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Pyramid of Giza – new discovery since 19th century

By Floro Mercene

The Great Pyramid of Giza was built for the Fourth Dynasty Pharaoh Khufu, and was completed around 2560 BC. Its sheer size and scale is a marvel of human engineering and construction.

It is part of a complex of 3 large pyramids in the Giza Necropolis located in modern Cairo, Egypt. The Great Pyramid is the largest of the three pyramids, and it is part of its own smaller complex that also contains 3 small pyramids that were built for Khufu’s wives.

Its construction, though, has always been the subject of much debate among scholars, because of its massive size and near perfect proportions. Some evidence and the theories suggest that 20,000 workers over the course of 20 years built it. The pyramid was constructed out of stone blocks, each weighing at least 2 tons.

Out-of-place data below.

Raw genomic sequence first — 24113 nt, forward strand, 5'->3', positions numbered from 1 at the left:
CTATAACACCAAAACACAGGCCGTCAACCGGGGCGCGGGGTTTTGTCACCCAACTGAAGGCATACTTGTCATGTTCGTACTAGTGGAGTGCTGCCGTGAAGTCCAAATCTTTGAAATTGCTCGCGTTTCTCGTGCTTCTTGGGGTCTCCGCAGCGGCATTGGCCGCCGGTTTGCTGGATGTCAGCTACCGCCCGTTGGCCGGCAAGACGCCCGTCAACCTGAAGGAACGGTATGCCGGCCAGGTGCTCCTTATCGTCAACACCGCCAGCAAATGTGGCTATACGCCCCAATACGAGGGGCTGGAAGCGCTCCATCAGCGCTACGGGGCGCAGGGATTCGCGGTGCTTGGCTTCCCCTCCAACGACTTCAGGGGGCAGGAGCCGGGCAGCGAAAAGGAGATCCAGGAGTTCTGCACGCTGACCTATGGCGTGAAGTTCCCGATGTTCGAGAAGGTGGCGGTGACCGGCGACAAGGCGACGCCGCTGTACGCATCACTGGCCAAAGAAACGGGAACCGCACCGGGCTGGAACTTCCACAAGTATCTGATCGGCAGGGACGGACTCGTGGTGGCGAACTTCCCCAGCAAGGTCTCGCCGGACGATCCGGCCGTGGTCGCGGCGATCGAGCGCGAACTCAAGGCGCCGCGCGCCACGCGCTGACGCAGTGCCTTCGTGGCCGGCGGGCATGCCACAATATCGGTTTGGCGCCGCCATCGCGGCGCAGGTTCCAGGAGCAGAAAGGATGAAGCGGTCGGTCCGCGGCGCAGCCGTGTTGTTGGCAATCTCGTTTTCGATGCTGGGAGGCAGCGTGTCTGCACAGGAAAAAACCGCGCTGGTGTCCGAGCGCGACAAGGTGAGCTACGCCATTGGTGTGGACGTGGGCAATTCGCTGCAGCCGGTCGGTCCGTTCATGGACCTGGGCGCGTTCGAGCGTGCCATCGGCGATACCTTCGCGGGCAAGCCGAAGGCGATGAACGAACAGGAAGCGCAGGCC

Since the wall of the Great Pyramid of Giza was first breached in the Middle Ages, there remained a good amount of information still unknown about the largest pyramid in Giza. For centuries, scientists and researchers have dedicated their careers to studying the vast structure.

Archaeologists have long understood that there are three major areas within the space; the King’s chamber, the Queen’s chamber, and the Grand Gallery. Yet, according to the article published in Nature, a new void was discovered by scanning through the rocks with subatomic particles. While researchers are unsure of the exact size of the newly discovered space, or whether it’s parallel to the ground or at an angle, they have concluded that it is comparable to the size of the Grand Gallery. The discovery was made after physicists took an image of the inside of the pyramid using particles fired to Earth from space. What the newly discovered chamber was once used for remains a mystery, and one that may take years, if not decades to solve.

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